Research Briefing | Apr 16, 2024

China decoupling – how far, how fast?

Economic decoupling from China is ongoing, but the latest evidence suggests that, especially outside the US, the process is gradual and piecemeal. Trade decoupling may be slowly spreading from the US to other advanced economies, however surveys suggest foreign investors’ attitudes to China improved slightly in 2023, though they are still more negative than a few years ago.

What you will learn:

  • China’s share in US imports dropped from 22% in 2018 to less than 14% in 2023, and it has been equalled or surpassed by other Asian states, the EU, Mexico, and Canada. However, the US’s indirect trade exposure to China may be rising as Chinese goods form a larger share of the imports of US trading partners like Vietnam, South Korea, and Mexico.
  • Outside the US, we saw tentative evidence in 2023 that trade decoupling from China was starting to spread, especially on the export side. This is particularly notable in the semiconductors and integrated circuits sector, where EU and Taiwan exports to China dropped sharply.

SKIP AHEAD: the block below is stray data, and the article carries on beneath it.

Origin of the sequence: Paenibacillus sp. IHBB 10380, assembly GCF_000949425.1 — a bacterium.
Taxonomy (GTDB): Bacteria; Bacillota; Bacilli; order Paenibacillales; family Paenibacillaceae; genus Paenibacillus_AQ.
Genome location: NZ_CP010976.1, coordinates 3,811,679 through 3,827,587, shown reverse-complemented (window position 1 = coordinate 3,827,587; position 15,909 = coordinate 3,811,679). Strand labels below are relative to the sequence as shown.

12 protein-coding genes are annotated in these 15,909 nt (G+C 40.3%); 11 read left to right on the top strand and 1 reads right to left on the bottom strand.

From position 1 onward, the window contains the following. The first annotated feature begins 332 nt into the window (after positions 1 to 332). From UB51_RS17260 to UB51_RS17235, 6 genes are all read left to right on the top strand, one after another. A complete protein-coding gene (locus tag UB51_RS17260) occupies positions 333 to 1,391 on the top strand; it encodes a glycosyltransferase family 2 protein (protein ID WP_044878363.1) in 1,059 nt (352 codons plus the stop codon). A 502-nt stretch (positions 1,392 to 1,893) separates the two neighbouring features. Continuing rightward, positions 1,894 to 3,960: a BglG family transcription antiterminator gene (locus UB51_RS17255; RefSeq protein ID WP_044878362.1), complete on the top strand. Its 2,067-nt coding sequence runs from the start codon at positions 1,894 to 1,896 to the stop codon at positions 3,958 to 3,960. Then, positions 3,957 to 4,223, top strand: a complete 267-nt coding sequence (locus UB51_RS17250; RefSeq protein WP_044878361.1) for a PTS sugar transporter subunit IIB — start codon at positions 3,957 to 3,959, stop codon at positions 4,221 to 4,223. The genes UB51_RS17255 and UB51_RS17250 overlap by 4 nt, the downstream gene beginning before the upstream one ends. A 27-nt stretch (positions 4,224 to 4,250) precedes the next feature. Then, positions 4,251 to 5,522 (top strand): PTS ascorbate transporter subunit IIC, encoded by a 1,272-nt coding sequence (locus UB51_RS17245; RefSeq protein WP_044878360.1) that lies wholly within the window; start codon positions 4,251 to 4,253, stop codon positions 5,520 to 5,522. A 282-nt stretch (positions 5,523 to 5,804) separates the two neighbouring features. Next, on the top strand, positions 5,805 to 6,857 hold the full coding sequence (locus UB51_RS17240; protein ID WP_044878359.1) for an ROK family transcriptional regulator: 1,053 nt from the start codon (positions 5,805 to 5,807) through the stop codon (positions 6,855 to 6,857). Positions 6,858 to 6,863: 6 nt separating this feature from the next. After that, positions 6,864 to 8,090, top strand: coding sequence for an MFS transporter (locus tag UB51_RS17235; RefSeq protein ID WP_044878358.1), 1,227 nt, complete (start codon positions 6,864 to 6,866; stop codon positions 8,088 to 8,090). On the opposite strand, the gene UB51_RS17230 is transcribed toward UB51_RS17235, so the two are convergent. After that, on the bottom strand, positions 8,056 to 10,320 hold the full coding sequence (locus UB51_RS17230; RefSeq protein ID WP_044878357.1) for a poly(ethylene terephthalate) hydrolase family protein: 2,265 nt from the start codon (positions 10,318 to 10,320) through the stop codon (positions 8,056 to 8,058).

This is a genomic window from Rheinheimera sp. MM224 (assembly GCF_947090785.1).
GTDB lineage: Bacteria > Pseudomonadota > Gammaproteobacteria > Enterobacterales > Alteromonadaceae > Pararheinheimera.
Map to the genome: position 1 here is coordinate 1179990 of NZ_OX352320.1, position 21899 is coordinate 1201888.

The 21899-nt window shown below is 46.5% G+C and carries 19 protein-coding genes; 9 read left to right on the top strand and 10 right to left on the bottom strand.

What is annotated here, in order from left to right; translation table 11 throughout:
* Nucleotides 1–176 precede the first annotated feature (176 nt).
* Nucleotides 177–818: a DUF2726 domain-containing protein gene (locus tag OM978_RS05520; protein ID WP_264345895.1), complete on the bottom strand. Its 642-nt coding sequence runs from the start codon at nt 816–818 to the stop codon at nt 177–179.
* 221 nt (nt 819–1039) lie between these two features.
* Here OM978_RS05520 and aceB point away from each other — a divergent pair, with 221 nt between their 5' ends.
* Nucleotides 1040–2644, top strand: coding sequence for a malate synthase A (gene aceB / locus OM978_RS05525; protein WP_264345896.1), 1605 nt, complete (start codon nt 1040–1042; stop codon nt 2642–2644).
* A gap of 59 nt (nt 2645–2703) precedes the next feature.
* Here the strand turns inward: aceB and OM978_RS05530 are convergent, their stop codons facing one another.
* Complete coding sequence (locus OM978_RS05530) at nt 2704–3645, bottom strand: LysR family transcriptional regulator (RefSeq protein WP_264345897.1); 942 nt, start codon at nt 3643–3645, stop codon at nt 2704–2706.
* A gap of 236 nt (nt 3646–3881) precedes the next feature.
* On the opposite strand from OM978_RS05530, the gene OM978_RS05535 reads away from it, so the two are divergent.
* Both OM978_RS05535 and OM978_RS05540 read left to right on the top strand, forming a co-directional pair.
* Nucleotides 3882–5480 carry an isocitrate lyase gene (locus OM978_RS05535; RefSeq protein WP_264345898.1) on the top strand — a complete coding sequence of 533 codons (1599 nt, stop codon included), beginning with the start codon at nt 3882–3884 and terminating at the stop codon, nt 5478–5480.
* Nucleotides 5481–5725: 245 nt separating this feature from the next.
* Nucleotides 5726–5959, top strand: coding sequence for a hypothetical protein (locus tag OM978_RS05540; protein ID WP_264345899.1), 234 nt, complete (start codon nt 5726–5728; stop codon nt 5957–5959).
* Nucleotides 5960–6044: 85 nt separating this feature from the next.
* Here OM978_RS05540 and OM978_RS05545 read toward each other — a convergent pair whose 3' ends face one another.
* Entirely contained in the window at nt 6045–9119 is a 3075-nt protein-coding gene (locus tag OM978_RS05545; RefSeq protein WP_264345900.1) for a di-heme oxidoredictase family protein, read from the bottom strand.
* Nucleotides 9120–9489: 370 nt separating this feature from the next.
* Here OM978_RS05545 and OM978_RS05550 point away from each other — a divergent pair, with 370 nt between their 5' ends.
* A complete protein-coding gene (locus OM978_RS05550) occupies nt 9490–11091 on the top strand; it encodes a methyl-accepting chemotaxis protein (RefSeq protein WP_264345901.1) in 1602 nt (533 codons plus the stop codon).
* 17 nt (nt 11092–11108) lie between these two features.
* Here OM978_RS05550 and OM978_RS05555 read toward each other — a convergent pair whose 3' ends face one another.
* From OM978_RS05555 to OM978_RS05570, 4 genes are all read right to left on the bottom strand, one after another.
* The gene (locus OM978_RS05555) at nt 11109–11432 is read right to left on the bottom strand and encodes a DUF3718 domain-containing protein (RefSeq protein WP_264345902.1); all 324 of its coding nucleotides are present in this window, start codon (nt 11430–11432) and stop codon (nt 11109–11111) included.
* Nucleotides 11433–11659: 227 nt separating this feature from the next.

• Foreign direct investment into China collapsed in 2023 to less than one-tenth of the level of FDI into the US. Surveys of foreign firms in China over the last few years show a marked drop in the share planning to raise investment there, although sentiment did improve slightly in 2023.
  • Asia remains the preferred location for activity relocated from China, but there is some interest in reshoring to the US and Europe. Relocation of investment from China looks likely to be a slow process though, as only a small share of firms plan to leave the market entirely. Moreover, with foreign firms accounting for only 30% of China’s foreign trade compared to 60% two decades ago, their influence on trade decoupling will be smaller than in the past.
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